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We present the initial results of The University of Michigan Radio Astronomy Observatory's `flicker' program. The `flicker' sources are compact or very compact QSOs and BL Lac objects that have been found to vary by 10 -- 20\% in flux, on time scales of hours to days (Quirrenbach, et al., Astr. Ap., 226, L1 1989), in contrast to the month to year time scale of variability traditionally thought to characterize these objects. The short timescales of this variability can help to provide us with information on structure currently beyond the reach of VLBI. This variability must also be taken into account when making synthesis maps of sources which may vary significantly in flux over the time period when they are observed.
We have made closely spaced observations at 4.8, 8.0 and 14.5 GHz using The University of Michigan's 26-meter radio telescope so as to extend the variability program started in the 1960s down to time scales of hours to days. The emphasis in our program has been to confirm the variability on time scales of hours to days as well as to better define variability on scales of days to weeks. The goal is to attempt to determine if the nature of the variations on these intermediate time scales is different for the `flicker' sources (where the variations appear to peak at lower frequencies) as compared to the traditional sources (where variations peak at higher frequencies and can be explained by a shocked jet model). We have also done Monte Carlo type simulations to simulate flicker phenomena. We hope that the simulations will help us to better understand what features of the light curves are due to small scale turbulent structure, and determine to what extent single dish observations can be used to test quantitatively models of such flows.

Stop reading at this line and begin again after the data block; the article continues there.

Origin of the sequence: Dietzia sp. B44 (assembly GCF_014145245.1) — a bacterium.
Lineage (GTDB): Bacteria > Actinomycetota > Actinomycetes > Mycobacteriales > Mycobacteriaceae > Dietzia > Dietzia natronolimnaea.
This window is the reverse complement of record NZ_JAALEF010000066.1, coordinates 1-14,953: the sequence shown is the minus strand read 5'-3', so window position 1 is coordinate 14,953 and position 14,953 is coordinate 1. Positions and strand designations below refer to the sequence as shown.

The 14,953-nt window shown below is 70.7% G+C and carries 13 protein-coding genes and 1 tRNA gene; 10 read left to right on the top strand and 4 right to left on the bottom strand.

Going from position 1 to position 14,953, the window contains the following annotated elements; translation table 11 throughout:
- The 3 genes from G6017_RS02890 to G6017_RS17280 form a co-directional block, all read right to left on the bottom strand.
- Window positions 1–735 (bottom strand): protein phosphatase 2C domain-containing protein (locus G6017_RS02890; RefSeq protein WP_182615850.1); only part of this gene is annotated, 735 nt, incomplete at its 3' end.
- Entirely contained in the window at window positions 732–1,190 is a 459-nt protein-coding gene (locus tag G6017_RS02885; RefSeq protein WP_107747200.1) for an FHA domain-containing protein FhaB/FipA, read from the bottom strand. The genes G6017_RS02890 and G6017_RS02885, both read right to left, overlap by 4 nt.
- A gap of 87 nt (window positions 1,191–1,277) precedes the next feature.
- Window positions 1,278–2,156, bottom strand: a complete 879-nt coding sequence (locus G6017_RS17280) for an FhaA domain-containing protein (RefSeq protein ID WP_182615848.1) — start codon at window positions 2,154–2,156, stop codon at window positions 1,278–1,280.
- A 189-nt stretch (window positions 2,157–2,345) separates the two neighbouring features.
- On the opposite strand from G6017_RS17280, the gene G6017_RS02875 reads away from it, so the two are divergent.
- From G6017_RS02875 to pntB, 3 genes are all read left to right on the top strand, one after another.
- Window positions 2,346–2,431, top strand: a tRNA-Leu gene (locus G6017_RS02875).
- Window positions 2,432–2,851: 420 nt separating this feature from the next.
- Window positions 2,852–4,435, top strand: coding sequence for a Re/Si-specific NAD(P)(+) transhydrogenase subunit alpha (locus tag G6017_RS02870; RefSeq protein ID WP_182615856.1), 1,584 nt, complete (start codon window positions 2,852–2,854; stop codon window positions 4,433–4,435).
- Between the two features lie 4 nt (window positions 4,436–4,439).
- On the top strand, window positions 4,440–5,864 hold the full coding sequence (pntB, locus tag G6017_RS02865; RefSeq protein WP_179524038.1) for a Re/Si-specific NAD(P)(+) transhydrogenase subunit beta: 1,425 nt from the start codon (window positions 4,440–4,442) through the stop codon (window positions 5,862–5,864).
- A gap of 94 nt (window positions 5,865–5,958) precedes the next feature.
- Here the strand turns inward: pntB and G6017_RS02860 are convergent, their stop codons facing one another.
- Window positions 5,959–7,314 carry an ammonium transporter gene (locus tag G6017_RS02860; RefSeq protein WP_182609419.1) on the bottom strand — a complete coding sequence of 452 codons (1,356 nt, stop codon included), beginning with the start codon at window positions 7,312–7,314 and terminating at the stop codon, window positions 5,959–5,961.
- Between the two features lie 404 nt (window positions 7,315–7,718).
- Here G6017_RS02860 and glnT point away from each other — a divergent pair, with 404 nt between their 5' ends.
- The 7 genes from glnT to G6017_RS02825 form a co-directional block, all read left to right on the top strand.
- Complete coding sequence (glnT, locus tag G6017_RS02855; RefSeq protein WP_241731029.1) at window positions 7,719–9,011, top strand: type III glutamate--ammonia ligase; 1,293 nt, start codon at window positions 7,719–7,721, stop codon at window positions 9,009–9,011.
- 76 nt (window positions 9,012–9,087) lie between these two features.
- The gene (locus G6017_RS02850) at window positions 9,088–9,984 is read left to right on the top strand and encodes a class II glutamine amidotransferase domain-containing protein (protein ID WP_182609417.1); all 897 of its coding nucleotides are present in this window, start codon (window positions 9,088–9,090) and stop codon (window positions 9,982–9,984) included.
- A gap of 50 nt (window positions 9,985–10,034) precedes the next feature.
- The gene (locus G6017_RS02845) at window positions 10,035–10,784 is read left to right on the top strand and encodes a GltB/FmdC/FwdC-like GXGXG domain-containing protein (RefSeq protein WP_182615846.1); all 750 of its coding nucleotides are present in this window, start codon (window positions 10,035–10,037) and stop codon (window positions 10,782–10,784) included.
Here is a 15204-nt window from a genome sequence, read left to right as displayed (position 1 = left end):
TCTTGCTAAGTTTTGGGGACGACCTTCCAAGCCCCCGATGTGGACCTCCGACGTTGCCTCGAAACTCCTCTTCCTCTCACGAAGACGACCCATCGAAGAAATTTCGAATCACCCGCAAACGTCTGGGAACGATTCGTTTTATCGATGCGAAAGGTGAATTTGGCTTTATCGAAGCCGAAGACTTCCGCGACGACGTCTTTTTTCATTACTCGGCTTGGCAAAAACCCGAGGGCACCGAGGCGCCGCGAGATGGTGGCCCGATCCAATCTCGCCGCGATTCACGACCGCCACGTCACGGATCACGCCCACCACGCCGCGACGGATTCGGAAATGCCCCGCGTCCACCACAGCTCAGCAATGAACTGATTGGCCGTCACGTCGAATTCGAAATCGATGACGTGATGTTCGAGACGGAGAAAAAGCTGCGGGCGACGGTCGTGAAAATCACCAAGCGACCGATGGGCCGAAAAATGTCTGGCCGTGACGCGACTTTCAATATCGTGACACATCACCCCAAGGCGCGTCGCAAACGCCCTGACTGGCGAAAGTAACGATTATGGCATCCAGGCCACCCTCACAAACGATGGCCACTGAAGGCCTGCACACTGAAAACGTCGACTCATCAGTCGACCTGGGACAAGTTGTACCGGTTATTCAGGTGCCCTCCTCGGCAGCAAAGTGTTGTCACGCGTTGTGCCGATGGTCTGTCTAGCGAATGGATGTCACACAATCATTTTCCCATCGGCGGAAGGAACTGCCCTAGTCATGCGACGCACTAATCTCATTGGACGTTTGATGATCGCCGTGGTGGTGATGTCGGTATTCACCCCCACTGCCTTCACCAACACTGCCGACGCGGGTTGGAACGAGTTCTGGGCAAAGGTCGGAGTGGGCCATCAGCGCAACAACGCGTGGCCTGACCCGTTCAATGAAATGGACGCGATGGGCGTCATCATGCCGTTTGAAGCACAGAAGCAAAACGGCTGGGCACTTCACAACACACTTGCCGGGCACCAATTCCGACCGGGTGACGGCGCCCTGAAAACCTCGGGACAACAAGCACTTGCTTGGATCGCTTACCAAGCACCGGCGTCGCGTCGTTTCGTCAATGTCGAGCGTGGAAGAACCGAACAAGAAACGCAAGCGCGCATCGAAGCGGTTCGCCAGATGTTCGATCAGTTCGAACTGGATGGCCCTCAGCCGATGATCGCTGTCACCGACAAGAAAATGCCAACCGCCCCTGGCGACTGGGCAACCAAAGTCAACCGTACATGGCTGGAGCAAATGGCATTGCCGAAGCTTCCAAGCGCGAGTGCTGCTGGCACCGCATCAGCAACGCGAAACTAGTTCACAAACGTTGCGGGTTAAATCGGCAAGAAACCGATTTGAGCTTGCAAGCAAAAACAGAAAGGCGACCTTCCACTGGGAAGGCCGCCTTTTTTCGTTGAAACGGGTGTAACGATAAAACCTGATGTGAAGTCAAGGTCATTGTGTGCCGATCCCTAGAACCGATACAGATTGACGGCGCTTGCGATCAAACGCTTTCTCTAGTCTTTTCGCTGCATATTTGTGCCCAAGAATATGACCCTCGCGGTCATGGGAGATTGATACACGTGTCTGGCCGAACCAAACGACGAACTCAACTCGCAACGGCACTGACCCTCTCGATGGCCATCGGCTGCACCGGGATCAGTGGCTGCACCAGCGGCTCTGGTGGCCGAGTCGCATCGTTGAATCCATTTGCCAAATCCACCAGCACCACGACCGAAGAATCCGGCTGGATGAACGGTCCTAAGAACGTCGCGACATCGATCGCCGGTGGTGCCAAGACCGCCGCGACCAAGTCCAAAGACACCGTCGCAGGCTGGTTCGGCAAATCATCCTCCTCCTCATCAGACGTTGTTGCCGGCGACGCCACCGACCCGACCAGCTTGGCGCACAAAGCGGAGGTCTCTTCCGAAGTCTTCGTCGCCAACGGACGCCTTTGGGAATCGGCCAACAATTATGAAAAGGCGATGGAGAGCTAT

This research has been supported in part by NSF grant AST-9120224
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